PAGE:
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In the so-called Public Lands Initiative, Reps. Rob Bishop and Jason Chaffetz have grudgingly offered to protect as "wilderness" somewhat more acreage than the existing congressionally protected Wilderness Study Areas.

Unwilling to straightforwardly offer this extremely modest concession to protection, they insist that, in return, huge swaths of wild land be barred from future consideration for wilderness protection. They've even left a blank in the bill to insert a provision forbidding or greatly limiting any U.S. president's authority to use the Antiquities Act to designate a national monument in the affected counties.

The wilderness established in their bill has no water rights and can never receive Class 1 air quality designation to protect its pristine air. All the thousands of dubious and contested road claims in the region will be "settled" by granting rights-of-way to the state of Utah. Grazing is king: Cattle numbers can be increased but never decreased, no matter the damage, and ranchers are guaranteed motorized access to develop water projects and build fences.

In the kind of telling detail that characterizes the bill, one provision allows for helicopter use in wilderness to "maintain healthy wildlife populations." In plain English, that means aerial shooting of coyotes and other predators.

Much of the area outside of this so-called wilderness is established as "energy zones" where the top priority is developing oil and gas, coal and other minerals. Environmental reviews are "streamlined" and public involvement curtailed. For oil and gas, management returns to Bush-era land use plans. Obama master leasing plans, designed to rationalize where and how drilling occurs, go out the window.

State and federal lands are exchanged, not on a value-for-value basis, but on a rough acre-for-acre basis, with the state somehow mysteriously getting 40,000 more acres than it gives up, despite the fact that Utah is relinquishing scattered sections in the wildest country and receiving blocs of land rich in energy resources and other development potential.

Not content with this giveaway of the public's resources, Bishop and Chaffetz also gift the state the land for the proposed southern extension of the controversial Book Cliffs highway, connecting hydrocarbon-saturated lands in the Uinta Basin through some of America's wildest country to Interstate 70 and the transcontinental railroad. This poises the bill to be a climate disaster in addition to its many affronts to the Wilderness Act.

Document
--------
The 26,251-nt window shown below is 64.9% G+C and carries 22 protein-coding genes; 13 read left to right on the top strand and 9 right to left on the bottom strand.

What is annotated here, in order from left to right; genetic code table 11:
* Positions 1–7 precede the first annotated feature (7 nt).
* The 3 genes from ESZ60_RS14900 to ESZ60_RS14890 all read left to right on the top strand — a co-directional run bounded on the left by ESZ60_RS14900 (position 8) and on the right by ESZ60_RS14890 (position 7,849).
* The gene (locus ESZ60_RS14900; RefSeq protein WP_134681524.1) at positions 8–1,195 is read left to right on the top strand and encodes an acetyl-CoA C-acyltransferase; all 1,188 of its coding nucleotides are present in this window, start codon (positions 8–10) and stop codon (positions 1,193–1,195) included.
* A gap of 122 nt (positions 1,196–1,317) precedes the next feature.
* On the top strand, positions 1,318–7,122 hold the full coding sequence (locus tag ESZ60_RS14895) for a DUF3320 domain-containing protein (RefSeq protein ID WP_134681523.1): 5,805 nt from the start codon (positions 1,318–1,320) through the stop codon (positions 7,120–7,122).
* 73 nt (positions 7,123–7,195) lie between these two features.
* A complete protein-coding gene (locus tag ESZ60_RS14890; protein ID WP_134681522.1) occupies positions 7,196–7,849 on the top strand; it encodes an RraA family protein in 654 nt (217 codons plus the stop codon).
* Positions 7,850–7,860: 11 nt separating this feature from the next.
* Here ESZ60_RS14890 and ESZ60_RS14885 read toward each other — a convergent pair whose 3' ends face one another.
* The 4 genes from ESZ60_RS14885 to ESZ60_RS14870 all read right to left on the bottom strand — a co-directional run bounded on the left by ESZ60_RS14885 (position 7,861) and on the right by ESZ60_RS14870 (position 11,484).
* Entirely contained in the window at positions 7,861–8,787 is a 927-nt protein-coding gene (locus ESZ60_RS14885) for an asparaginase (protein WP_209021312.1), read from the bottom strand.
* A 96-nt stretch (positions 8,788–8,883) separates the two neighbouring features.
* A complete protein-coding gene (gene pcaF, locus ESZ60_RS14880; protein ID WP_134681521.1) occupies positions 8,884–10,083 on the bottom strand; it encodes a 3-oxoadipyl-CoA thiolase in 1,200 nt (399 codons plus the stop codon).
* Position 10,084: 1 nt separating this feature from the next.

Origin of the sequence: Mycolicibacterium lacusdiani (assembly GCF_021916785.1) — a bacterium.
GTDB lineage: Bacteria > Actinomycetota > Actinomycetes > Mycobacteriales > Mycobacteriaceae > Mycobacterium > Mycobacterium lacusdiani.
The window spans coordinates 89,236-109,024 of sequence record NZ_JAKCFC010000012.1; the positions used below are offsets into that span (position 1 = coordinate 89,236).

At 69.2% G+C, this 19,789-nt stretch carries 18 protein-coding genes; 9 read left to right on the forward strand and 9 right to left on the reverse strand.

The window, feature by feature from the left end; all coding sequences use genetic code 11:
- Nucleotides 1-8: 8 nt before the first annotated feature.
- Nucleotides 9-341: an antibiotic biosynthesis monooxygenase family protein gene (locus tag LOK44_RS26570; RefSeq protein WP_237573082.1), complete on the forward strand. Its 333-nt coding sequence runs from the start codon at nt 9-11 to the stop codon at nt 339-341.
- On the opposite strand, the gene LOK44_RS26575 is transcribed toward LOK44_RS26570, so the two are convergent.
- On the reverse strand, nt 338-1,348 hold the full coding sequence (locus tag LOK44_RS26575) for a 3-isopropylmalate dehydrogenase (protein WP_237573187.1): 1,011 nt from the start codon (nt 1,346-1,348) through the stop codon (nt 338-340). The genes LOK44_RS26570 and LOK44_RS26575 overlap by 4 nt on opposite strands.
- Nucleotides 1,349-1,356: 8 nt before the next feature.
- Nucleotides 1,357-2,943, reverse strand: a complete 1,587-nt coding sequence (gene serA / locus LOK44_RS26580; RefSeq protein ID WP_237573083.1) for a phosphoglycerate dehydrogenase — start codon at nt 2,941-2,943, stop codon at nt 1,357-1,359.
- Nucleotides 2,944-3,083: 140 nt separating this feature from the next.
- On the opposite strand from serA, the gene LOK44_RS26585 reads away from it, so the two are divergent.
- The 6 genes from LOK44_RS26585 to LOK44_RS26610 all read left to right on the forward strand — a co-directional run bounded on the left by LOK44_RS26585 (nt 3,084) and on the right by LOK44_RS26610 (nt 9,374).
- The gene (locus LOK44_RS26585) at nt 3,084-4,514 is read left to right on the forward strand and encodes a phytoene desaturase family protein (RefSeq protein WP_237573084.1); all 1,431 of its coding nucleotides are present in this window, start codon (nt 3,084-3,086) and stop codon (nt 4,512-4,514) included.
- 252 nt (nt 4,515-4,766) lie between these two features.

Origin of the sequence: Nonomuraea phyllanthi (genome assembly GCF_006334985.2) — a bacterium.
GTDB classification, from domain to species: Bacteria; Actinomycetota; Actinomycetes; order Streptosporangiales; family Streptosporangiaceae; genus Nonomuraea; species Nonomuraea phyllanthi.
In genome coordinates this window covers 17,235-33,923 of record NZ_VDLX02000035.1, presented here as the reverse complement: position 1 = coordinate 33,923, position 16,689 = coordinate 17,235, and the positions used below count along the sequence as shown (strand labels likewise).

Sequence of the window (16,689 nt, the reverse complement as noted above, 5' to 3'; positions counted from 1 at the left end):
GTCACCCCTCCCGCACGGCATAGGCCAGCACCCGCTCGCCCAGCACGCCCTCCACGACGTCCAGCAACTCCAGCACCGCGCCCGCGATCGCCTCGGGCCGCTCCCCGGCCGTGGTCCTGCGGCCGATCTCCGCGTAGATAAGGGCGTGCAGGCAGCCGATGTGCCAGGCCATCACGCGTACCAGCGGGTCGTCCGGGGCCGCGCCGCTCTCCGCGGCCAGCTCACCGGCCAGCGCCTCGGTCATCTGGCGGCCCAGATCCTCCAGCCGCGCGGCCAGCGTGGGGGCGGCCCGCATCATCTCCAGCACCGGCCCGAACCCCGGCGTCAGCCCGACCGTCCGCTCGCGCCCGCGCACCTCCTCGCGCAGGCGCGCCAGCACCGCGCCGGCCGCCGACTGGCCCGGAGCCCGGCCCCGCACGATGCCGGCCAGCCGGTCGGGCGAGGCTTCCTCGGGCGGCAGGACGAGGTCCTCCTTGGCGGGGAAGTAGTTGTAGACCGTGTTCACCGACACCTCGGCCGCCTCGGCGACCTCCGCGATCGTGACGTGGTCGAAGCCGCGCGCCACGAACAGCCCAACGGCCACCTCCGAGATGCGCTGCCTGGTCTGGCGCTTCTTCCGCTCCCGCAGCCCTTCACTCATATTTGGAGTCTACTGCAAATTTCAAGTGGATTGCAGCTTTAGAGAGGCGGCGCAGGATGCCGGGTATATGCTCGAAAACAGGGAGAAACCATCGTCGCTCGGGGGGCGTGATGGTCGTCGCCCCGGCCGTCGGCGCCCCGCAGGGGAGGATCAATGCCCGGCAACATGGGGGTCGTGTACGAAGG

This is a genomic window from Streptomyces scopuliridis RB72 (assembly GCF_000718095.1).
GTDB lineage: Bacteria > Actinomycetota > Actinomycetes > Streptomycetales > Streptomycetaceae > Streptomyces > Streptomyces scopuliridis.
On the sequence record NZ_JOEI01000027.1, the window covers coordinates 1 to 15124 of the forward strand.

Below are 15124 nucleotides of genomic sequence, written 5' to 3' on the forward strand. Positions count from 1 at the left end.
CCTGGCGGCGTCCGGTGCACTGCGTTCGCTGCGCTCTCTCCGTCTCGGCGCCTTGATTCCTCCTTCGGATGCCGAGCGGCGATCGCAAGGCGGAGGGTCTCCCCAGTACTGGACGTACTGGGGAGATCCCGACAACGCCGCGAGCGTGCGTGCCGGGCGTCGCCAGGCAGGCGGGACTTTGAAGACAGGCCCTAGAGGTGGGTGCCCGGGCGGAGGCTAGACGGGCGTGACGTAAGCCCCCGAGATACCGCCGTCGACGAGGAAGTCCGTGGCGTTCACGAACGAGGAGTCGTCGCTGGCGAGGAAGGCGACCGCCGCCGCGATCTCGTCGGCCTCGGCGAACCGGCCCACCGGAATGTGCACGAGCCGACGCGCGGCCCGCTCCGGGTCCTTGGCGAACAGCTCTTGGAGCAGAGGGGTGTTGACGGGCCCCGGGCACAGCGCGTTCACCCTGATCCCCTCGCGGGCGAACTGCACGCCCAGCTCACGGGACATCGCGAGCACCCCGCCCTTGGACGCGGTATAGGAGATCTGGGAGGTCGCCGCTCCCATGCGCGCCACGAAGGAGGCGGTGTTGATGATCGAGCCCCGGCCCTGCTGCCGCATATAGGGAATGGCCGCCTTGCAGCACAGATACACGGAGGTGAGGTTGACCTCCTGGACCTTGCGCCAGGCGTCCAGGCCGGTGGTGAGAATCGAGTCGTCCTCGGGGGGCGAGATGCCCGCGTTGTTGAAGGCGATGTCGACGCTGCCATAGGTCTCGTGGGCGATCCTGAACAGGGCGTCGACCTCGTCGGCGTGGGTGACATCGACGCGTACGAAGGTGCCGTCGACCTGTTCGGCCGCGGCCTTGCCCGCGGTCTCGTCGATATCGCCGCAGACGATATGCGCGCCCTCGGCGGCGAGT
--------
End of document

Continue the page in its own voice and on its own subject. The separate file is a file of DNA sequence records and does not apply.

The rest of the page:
Last of all, in San Juan County, where nobody but county residents was allowed to suggest how America's public lands should be used, the bill proposes a Bears Ears National Conservation Area roughly three-quarters the size of the one proposed by the Navajo, Hopi, Zuni, Ute Mountain Ute and Uintah and Ouray Ute, and jettisons the tribal collaborative management requested by the tribes. It encourages energy development, gifts key lands to the county and is crisscrossed with roads that allow looting of antiquities. It is an affront that Bishop and Chaffetz appropriated the proud Bears Ears name from the tribes' vastly more visionary proposal.

Bishop and Chaffetz are strident and unapologetic anti-environmental partisans, so this disastrous bill is not really a surprise. After all their talk about a new approach and some genuine progress, they decided in late 2014 that they weren't willing to work for compromise anymore. Instead, over the last 15 months, they've been cooking up this mess with their natural constituents.

One wishes that they'd simply called off this ugly charade rather than pretending to develop some kind of grand bargain. The only bargain here is that the counties, energy developers, ranchers and off-road vehicle crowd get their dreams come true, and all other Americans get the shaft.

Bill Hedden is the executive director of the Grand Canyon Trust. He lives Grand County.